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State Law Enforcement: Agencies, Roles & Models

State Law Enforcement: Agencies, Roles & Models
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  • 0:01 State Law Enforcement
  • 0:45 Functions
  • 2:35 Models
  • 3:58 Lesson Summary
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Lesson Transcript
Instructor: Natalie Boyd

Natalie is a teacher and holds an MA in English Education and is in progress on her PhD in psychology.

State law enforcement agencies work hard to prevent and investigate crimes within each state. But what exactly does that mean? And what types of law enforcement agencies are there? Watch this lesson to find out more.

State Law Enforcement

Jimmy's cousin just told him that she's joining the state police. Jimmy is really excited for her, but he's not sure what exactly that means. What does state law enforcement do, anyway?

Law enforcement is tasked with the detection and prevention of crime. There are three levels of law enforcement: federal, which investigates crimes at the national level; state, which keeps the peace within a specific state; and local, which is in charge of law and order in a specific municipality.

But Jimmy's still a little confused about state police. He understands that they are in charge of the detection and prevention of crime across his state, but he's not sure what that entails or what his cousin will be doing. Let's look closer at the functions and models of state law enforcement.

Functions

Jimmy understands that, as a member of the state police, his cousin will be helping to keep the peace within the state through the detection and prevention of crime. But all that sounds really general. He wonders what his cousin will actually be doing on a day-to-day basis.

There are several specific functions that state police fill within their respective states. They include:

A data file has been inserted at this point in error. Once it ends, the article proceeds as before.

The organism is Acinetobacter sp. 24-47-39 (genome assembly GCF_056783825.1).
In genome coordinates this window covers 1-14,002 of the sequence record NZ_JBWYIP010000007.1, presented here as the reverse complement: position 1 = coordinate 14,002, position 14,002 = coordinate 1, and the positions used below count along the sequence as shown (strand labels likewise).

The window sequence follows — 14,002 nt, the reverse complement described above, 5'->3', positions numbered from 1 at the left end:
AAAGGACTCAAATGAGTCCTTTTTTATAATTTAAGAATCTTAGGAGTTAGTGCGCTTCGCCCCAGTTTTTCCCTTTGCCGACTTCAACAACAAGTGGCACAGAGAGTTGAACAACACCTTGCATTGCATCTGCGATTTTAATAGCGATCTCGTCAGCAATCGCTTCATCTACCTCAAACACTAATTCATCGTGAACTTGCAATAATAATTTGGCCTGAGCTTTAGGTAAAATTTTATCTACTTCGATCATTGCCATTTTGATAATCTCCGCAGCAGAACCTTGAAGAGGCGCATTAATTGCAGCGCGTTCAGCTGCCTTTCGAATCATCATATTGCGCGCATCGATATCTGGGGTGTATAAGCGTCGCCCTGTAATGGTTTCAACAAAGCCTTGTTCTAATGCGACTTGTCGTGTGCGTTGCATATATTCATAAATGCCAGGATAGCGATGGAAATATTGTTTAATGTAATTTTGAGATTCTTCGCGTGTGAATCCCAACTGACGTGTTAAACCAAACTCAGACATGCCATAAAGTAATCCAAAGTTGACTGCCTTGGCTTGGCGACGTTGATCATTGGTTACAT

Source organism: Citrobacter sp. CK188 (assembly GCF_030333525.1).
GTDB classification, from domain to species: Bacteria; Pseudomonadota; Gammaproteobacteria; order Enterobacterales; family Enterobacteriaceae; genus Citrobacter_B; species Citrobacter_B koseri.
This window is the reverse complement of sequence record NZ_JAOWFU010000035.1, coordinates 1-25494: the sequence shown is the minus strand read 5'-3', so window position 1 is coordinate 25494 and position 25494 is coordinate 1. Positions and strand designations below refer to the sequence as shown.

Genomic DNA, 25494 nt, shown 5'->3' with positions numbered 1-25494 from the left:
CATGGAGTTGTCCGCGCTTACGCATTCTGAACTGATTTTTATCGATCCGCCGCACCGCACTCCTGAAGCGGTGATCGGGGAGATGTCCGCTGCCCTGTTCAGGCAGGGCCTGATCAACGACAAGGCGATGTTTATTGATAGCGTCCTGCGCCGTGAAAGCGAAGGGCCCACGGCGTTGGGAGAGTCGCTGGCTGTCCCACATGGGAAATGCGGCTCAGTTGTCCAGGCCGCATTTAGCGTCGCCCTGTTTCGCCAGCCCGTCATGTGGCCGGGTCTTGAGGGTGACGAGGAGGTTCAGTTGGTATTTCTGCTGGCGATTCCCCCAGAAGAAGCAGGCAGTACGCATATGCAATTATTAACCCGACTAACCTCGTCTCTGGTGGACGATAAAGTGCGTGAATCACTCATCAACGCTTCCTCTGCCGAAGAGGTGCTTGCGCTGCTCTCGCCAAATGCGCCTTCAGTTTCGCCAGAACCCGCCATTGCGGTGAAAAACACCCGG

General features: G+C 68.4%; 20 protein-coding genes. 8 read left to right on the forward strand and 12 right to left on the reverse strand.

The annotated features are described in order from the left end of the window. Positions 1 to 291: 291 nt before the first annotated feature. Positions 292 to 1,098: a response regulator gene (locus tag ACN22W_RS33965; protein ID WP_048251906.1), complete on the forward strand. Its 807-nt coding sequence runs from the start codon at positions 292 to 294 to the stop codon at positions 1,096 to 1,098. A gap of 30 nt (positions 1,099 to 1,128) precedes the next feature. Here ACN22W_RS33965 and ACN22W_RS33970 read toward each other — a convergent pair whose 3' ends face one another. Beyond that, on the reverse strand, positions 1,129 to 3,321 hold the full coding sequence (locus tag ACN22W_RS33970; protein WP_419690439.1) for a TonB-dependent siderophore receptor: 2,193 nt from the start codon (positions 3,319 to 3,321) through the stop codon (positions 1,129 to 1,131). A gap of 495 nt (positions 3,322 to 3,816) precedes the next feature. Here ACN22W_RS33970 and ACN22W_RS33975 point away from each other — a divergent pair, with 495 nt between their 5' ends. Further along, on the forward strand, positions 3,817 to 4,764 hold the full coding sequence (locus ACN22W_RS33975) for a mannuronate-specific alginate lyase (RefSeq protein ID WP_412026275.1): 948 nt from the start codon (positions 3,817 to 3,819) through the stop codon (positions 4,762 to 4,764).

1. Traffic law enforcement - If someone's speeding down the highway in the middle of nowhere, it's the state police that will stop the person and issue a traffic ticket. They are in charge of enforcing traffic laws throughout the state but especially in areas that are not covered by local law enforcement, like out in rural areas or on state highways.

2. Investigate and prevent crime - Let's say a criminal commits a crime in two different counties. There are two different local police squads that could investigate. In that case, and other cases where crimes occur in multiple jurisdictions, the state police get involved and lead the investigation.

3. Support local law enforcement - Some small towns have very limited resources. They might not have people who are used to investigating murders, for example, or they might just need some extra help when there's a big influx of tourists around. When local law enforcement agencies don't have the resources to do their jobs, the state police can offer to help out.

4. Provide other services as needed - There are many supplemental services that police officers can provide to a community, and state police are no different. This could range from responding to an emergency and helping with crowd control to leading training for citizens and local law enforcement officials to helping provide protection for certain people.

Models

Jimmy is starting to get a better picture of what his cousin will be doing when she joins his state's law enforcement, but he's still not sure what group she'll be working with. He lives in Texas, and there are two types of state law enforcement there, the Texas Rangers and the Texas Highway Patrol. Which one is state law enforcement?

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